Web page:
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Boone County
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NATHAN G. HAGANS. Is the son of Levi and Charlotte (Graham) Hagans and was born in Kentucky. His father moved to Missouri in 1842 and settled in Lafayette county where he lived a year, when he moved to Boone county, where he died in 1854. Nathan, the subject of our sketch went to California in 185- and was gone about thirteen months. He lived in California seven months, having made the trip in a wagon drawn by oxen. He came back by sea via New Orleans. He has been married twice. The first time to Miss Rebecca Wilcoxen by whom he had six children, four of whom are alive. His second wife was the widow of Samuel Wilcoxen, and the daughter of Joseph and Elizabeth Peak. Mr. Hagans is of Irish origin upon his father's side and inherits their good qualities of head and heart. He keeps the lauding upon the river known as Hagans' landing and handles and ships about 12,000 ties per year. He is one of the very best citizens in a county noted for her number of men of sterling worth.
[Source: History of Boone County, Missouri; By Author Col. Wm. F. Switzler; Publ. 1882; Transcribed by Andrea Stawski Pack]


THOMAS G. HAGANS. Is the son of Levi and Charlotte (Graham) Hagans; was born August 27, 1846. His father came to this county from Allen county, Kentucky, in 1843, and settled in Boone county, near Burlington. His father died in 1854, after farming in this county for eleven years. Thomas is a bachelor living alone on his farm. He devotes his time to farming and gardening, making the cultivation of watermelons a specialty. He lived four years in Buchanan county, four in Callaway and one year in Miller county, thence back to his present home where he has since lived. He is one of the yeomen of the country, such men as are relied upon by all governments to make them strong at home and respected abroad.
[Source: History of Boone County, Missouri; By Author Col. Wm. F. Switzler; Publ. 1882; Transcribed by Andrea Stawski Pack]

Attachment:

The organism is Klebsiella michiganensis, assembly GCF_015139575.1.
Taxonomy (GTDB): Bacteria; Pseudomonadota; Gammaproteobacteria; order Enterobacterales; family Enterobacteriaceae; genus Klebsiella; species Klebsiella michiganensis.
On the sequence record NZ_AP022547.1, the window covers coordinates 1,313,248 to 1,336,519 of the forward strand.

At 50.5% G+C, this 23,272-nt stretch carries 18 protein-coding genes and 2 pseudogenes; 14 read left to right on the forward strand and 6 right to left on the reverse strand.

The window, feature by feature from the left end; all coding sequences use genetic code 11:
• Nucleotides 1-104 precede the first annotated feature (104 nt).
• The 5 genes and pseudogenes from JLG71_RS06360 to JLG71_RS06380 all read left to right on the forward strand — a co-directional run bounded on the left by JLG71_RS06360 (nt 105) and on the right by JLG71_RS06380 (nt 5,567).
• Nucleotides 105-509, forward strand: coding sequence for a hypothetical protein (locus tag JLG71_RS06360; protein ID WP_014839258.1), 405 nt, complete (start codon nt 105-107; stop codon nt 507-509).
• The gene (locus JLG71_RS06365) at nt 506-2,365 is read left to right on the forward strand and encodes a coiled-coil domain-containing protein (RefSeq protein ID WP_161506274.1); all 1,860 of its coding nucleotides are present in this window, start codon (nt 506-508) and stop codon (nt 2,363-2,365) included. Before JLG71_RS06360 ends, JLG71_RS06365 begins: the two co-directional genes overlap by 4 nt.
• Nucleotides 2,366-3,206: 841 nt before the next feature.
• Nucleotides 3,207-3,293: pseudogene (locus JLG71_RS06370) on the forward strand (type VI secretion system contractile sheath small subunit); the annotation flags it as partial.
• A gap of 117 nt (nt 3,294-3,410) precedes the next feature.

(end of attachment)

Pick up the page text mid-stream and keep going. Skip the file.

MARSHALL H. HARRIS; The life of Marshall H. Harris, postmaster and druggist, Sturgeon, Missouri, is one of the very best illustrations of the self-made man. His energy and will-power can hardly be surpassed, and all his efforts have been made in an honorable, manly direction. He is the son of Overton G. and Nancy (nee Ellington) Harris. His father was almost entirely raised in Boone County, his grandfather, Tyre Harris, having come to Boone along with the very first emigrants. He was one of the first representatives in the legislature from Boone County, having been elected for several terms. A more extended review of his services in this capacity may be found elsewhere in this volume. The subject of this sketch attended school in one of the primitive log cabins which in the early day were made to answer the purpose of school-houses. After he was grown, however, he attended Lathrop Academy, an excellent high school, for two years. He read medical books by firelight, substituting, from enforced economy, hickory bark for candles. He graduated in a brown jeans suit made by one of his sisters. He was married March 1st, 1855, to Miss Mary J., daughter of Dr. A. S. Dinwiddie, of Boone County. They have three children, Carrie, Walter and Mattie. Mr. Harris was a member of Company F, of General Guitar's regiment of M. S. M., enlisted in March, 1862, and was mustered out in April, 1865. He served under Capt. Cook, who was detached from his company much of the time, leaving it in charge of Mr. Harris. He was in most of the fights and skirmishes in which his regiment took part, from the date of his enlistment to the close of the war. He had charge of the garrison at Columbia for some time. During the war he made hosts of friends among Confederates and Southern sympathizers by his many acts of kindness and generous sympathy for the unfortunate. He is thoroughly identified with the community in which he lives. He was appointed postmaster, April, 1869, and has held the office continuously ever since. He has been president of the Sturgeon bank, but is not connected with that business at present. He built the building now occupied by the Sturgeon bank. He is a member of the order of A. O. U. W. He and his wife are both members of the Missionary Baptist church. In politics Mr. Harris is a stalwart Republican.
{Source:  History of Boone County, Missouri; By Author Col. Wm. F. Switzler; Publ. 1882 by Western Historical Company; Transcribed by Andrea Stawski Pack.}